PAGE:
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A Chinese scientist made the world’s first gene edited babies.


• A Chinese scientist, He Jiankui, used the CRISPR–Cas9 gene editing technique in the twin girls to disable a gene called CCR5. This gene encodes a protein that allows HIV to enter and infect cells.

• Disabling the CCR5 gene will make the babies resistant to HIV infection.

Can Disabling the CCR5 Gene Prevent HIV?

• While it is generally believed that babies without a functional CCR5 gene will become resistant to HIV infection, certain other strains of HIV use another protein (CXCR4) to infect cells.

• Even people who are born with two copies of the nonfunctional CCR5 gene are not completely protected or resistant against HIV infection.

• There is also the possibility that the gene editing tool could have caused unintended mutations in other parts of the genome, which may lead to unpredictable health consequences.


• CRISPR-Cas9 is a recent approach to genome editing, which is short for clustered regularly interspaced short palindromic repeats and CRISPR-associated protein 9.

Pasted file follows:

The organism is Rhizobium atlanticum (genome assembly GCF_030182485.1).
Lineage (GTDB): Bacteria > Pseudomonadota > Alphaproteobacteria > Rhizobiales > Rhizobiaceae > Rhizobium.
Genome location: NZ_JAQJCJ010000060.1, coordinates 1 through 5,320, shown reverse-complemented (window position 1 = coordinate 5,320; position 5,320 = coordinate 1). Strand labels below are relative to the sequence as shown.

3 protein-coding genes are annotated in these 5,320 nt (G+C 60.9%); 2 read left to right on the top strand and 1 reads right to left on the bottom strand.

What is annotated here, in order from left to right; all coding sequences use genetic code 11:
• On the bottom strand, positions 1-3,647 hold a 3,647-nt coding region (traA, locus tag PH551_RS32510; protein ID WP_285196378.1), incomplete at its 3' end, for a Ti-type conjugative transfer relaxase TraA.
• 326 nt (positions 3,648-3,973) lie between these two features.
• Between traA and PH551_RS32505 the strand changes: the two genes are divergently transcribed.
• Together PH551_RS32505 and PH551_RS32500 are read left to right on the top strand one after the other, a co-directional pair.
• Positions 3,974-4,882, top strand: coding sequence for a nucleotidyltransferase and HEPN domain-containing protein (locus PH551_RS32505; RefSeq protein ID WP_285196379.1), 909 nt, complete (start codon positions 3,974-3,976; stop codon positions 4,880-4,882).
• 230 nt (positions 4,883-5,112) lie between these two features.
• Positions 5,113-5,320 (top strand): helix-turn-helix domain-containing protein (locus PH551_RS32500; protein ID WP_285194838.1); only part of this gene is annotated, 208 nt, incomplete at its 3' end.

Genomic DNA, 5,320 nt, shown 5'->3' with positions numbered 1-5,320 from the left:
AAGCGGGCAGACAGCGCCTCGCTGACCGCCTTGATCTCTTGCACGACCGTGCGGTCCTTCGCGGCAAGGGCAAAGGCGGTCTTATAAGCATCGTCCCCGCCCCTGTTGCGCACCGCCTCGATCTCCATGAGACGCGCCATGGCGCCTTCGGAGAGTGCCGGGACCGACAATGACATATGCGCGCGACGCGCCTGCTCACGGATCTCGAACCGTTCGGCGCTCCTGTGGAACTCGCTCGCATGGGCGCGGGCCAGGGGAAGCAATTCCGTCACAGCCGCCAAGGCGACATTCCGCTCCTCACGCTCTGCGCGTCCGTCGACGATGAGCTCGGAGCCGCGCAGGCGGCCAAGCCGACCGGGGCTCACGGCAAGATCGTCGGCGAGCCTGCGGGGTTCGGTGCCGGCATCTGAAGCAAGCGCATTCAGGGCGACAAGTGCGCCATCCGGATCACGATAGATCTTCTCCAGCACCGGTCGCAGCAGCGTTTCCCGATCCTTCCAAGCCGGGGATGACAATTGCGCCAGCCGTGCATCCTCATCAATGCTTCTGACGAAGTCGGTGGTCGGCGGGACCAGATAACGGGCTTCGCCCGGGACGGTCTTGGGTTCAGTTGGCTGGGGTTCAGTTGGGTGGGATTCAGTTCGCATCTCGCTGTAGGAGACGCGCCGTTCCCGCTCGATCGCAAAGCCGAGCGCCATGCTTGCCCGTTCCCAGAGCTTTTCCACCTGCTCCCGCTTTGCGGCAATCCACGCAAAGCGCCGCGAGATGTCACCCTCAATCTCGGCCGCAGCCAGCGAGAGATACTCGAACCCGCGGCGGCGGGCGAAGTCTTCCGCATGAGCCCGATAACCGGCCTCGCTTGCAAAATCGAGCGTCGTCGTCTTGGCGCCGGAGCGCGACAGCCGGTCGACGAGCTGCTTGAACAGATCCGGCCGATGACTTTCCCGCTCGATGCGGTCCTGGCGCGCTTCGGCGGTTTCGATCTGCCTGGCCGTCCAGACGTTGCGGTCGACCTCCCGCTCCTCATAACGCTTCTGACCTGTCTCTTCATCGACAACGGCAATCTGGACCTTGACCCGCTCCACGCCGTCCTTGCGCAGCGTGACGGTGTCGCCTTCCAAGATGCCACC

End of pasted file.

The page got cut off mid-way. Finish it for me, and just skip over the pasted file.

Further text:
• It was adapted from a naturally occurring genome editing system in bacteria.

• It is faster, cheaper, more accurate, and more efficient than other existing genome editing methods.

• CRISPR is the DNA-targeting part of the system which consists of an RNA molecule, or ‘guide’, designed to bind to specific DNA bases through complementary base-pairing.

• Cas9 is the nuclease part that cuts the DNA.

Ethical Issues with Gene Editing

• Safety: Due to the possibility of off-target effects (edits in the wrong place) and mosaicism (when some cells carry the edit but others do not), safety is of primary concern.

• Informed consent: In case of emryos, it is impossible to obtain informed consent for germline therapy; worries about the possibility of obtaining truly informed consent from prospective parents as long as the risks of germline therapy are unknown.

• Justice and Equity: There is concern that genome editing will only be accessible to the wealthy and will increase existing disparities in access to health care and other interventions. Some worry that taken to its extreme, germline editing could create classes of individuals defined by the quality of their engineered genome.

• Genome-Editing Research Involving Embryos: Many people have moral and religious objections to the use of human embryos for research. Public funds cannot be used for any research that creates or destroys embryos.

• Against order of nature: Creating children with preferred traits raises bio-ethical concerns as it goes against natural process

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